BBC Radio4 brought the news this morning that George Galloway has won the Bradford West bi-election in the UK. He did so by shamelessly pandering to the local Muslim community, prompting some to say this is a foretaste of coming Islamization as Muslim minorities grow towards majorities 1. Others reckon it was his celebrity Big Brother appearance, but I doubt it 2.
Meanwhile his fellow left-wing radical, Ken Livingston, is well analysed in a leader in The Times today 3:
Ken Livingstone is many things, but he is not a stupid person. Nor is he a stranger to political calculation….So adroit is he that he has sought to make an asset out of a weakness that has sunk lesser men: his inability to control his tongue. Through most of his career he has managed to retail this laxness as a charming refusal to dissemble. And his occasional gaffe or inappropriate act he has relabelled as an independent streak.
It is precisely this skill that makes his clash with London’s Jewish community so concerning. His relationship with Jews, never good even in the years before he was Mayor, has deteriorated to such an extent that a number of members of that community are withholding their support, even though they routinely vote Labour.
…There are two explanations for Mr Livingstone allowing himself to become embroiled in what seems an odd fight to pick. The first is that he genuinely has a problem with Jews and just cannot help himself.
…Yet awkward lack of familiarity with the sensitivities of others is hard to associate with Mr Livingstone. So a more troubling explanation presents itself. He is doing it on purpose. There are more than four times as many Muslims in London as there are Jews. Mr Livingstone may believe that he can divide and rule. He may have seen the impact that George Galloway has made with a similar strategy.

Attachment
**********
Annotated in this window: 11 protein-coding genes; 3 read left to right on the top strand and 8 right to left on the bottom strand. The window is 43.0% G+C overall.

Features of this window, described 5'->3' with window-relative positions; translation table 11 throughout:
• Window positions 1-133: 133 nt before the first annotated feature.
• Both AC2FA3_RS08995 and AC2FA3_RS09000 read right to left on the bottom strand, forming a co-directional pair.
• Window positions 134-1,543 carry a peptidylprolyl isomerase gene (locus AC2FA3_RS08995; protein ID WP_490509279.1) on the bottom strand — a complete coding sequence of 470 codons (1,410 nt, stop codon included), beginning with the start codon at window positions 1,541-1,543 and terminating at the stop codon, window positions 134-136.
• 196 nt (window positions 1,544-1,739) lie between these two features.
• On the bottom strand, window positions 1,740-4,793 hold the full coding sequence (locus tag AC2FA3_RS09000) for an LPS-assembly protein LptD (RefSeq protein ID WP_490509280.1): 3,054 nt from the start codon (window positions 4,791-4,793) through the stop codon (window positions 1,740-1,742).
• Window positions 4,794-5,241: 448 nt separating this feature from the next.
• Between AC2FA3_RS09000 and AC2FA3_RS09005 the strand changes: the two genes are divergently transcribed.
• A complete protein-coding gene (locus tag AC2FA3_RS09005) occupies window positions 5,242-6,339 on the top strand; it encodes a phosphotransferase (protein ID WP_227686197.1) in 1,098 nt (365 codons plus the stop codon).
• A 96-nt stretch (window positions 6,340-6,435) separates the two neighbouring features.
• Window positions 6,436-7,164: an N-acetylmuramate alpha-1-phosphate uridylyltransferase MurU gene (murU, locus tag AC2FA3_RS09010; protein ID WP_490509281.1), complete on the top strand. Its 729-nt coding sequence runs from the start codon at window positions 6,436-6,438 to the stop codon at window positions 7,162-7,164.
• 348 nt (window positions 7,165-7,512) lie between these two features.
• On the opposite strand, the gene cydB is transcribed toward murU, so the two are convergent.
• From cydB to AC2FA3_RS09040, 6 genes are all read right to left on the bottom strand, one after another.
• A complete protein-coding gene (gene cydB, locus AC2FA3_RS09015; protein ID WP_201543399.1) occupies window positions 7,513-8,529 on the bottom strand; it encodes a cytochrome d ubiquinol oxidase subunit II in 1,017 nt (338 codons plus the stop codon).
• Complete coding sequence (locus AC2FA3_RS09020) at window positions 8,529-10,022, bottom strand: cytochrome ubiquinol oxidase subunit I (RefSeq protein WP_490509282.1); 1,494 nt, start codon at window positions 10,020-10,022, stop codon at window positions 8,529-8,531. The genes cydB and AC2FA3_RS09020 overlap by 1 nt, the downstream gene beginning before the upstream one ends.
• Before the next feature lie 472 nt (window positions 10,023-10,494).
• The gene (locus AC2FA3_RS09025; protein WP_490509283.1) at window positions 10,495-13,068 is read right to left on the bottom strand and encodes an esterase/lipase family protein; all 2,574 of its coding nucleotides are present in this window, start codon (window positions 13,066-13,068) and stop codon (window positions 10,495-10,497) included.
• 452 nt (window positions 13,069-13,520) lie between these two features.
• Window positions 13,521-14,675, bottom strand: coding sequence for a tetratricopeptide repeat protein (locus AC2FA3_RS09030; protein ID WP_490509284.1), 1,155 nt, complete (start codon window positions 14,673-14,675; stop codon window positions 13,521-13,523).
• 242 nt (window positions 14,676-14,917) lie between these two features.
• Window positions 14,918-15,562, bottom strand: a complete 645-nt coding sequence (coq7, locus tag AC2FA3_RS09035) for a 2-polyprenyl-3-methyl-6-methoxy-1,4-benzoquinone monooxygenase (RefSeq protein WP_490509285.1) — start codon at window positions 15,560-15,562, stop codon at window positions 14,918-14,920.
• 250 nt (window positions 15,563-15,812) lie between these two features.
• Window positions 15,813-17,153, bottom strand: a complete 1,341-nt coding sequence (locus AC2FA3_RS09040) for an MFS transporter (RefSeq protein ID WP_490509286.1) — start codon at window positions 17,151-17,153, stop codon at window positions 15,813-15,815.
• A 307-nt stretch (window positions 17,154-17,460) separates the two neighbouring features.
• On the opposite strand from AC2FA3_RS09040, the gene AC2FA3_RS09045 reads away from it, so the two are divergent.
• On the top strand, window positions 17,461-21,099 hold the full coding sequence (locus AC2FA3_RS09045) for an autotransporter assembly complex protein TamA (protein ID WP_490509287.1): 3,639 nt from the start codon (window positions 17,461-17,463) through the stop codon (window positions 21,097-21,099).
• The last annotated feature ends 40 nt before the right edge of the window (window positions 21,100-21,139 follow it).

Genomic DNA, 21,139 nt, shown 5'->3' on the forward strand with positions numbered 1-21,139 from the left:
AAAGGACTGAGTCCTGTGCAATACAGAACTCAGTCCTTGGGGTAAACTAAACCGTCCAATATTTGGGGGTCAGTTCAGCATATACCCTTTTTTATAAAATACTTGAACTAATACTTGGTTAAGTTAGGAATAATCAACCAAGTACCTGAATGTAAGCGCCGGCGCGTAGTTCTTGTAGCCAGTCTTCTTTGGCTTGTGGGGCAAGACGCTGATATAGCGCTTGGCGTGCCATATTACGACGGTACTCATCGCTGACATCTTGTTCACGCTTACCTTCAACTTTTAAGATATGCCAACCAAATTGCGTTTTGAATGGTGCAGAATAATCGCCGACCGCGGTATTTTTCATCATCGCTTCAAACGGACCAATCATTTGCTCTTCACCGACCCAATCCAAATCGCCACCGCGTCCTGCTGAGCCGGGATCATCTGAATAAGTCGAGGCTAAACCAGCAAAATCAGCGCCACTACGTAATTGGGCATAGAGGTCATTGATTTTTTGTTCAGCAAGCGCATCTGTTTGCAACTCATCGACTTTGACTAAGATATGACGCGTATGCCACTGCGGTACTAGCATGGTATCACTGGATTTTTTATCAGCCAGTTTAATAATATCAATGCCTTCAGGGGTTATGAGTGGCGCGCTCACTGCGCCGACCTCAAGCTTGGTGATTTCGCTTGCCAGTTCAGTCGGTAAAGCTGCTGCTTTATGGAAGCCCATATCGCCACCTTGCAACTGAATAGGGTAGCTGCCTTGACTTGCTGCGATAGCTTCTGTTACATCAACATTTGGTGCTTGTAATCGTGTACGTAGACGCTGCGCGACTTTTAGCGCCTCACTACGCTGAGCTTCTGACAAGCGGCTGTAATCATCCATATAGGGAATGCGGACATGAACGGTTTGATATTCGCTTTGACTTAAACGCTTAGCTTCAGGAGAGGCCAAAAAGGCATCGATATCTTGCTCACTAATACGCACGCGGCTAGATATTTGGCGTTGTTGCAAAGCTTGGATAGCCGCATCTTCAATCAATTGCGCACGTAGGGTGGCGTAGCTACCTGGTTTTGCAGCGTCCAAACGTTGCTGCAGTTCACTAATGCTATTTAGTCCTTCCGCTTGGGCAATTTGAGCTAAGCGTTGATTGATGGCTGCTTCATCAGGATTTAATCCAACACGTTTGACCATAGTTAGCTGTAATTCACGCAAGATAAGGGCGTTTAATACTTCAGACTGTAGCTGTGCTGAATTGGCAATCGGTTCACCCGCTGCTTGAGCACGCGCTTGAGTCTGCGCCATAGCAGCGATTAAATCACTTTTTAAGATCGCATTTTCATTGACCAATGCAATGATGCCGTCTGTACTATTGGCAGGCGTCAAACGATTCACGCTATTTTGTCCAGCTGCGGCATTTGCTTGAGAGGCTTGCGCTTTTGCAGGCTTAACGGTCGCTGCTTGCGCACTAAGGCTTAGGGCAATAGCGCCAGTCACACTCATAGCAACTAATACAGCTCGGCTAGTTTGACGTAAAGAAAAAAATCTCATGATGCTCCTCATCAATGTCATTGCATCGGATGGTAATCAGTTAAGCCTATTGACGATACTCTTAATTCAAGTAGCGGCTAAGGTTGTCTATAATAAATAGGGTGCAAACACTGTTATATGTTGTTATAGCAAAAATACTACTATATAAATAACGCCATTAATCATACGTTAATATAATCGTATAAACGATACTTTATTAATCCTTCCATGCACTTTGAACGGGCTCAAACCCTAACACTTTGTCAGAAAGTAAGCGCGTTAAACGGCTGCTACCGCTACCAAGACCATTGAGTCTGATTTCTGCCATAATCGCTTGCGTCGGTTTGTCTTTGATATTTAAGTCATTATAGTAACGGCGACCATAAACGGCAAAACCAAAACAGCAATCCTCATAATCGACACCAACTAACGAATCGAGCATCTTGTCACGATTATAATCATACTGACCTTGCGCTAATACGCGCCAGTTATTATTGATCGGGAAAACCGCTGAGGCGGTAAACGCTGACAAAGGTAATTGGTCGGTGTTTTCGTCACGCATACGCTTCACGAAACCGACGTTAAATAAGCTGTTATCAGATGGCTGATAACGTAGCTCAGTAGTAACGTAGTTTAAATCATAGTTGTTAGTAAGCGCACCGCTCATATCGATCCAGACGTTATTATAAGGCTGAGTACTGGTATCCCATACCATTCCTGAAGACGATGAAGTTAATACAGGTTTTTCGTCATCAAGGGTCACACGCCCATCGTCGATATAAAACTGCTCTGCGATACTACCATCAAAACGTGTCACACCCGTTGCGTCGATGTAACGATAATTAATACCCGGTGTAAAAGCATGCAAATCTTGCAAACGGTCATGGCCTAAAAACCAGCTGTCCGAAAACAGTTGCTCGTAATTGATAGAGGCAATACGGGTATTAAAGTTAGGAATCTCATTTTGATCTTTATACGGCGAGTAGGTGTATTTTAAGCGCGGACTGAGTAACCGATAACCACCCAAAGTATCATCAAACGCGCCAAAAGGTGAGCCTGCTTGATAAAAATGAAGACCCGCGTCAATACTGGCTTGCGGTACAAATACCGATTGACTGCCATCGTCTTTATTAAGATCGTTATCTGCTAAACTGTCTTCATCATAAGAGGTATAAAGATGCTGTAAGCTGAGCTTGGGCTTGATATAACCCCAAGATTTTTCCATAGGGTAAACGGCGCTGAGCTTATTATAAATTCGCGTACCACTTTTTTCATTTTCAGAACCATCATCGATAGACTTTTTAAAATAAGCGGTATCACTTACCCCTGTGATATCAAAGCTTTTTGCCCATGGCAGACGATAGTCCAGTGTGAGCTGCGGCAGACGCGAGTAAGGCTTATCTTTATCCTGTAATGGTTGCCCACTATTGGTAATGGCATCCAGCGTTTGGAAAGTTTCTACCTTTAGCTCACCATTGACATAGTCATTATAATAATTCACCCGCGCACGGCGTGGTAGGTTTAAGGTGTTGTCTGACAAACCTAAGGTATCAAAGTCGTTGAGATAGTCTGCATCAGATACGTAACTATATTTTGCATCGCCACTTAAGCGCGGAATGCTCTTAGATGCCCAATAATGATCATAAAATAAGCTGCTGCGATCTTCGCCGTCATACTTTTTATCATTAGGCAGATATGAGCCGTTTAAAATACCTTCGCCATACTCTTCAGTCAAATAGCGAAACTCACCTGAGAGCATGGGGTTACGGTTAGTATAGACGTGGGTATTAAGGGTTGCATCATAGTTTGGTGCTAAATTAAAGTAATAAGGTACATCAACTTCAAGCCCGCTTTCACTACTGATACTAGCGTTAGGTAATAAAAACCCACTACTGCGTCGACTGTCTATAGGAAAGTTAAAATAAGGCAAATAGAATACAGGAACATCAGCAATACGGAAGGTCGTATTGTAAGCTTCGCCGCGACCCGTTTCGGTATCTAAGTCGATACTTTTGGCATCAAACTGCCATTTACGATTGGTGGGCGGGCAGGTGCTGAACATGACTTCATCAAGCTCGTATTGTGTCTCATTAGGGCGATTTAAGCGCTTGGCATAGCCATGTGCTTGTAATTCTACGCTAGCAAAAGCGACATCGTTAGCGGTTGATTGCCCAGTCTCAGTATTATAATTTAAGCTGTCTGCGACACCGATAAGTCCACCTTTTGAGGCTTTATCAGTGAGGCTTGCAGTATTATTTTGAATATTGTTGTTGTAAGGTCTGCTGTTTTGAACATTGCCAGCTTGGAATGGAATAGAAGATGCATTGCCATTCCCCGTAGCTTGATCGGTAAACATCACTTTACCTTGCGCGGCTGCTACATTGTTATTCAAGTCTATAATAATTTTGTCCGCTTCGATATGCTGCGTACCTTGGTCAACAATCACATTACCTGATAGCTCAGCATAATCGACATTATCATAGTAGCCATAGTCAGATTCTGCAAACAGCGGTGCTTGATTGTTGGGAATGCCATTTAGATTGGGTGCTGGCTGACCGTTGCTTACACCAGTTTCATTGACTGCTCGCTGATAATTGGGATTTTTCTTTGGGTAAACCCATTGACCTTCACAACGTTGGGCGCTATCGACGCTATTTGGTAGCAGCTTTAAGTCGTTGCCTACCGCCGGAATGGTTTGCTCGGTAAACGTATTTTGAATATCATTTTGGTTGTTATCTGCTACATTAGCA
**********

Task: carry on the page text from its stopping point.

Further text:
The beginnings of Mr Livingstone’s split with the Jewish community might lie in his long-held convictions, but his refusal to heal the division might be calculation of the sort that, to put it at its most gentle, he is certainly capable of. And his otherwise puzzling comments about homosexuality — that the Tory party is “riddled” with it — make more sense if viewed as part of a strategy to woo more religious Muslims.
This turns what would otherwise be a nasty squabble into an issue of importance to all London citizens and, indeed, beyond. A divisive politics that seeks to exploit tensions between religious groups for electoral gain would be a disaster, not just for the city but for the country. And it is to be hoped that Mr Livingstone will find it a disaster for him as well. Muslims value a united London, too.
You are rumbled Ken. The Galloway Gambit has worked very well in Bradford West, one of the most densely Muslim areas in Britain, but it will not work in London.
[Update: Must post these comments from The Times]
First up, this brilliant Leader from The Times:
It is probably only right, after his remarkable victory in the Bradford West by-election, to salute George Galloway’s indefatigability. This was an unexpected return to Parliament for the man who won Bethnal Green & Bow for his own Respect party in 2005, but who was thought to have ruined his political career by posing as a cat and lapping milk from the hands of the actress Rula Lenska in Celebrity Big Brother.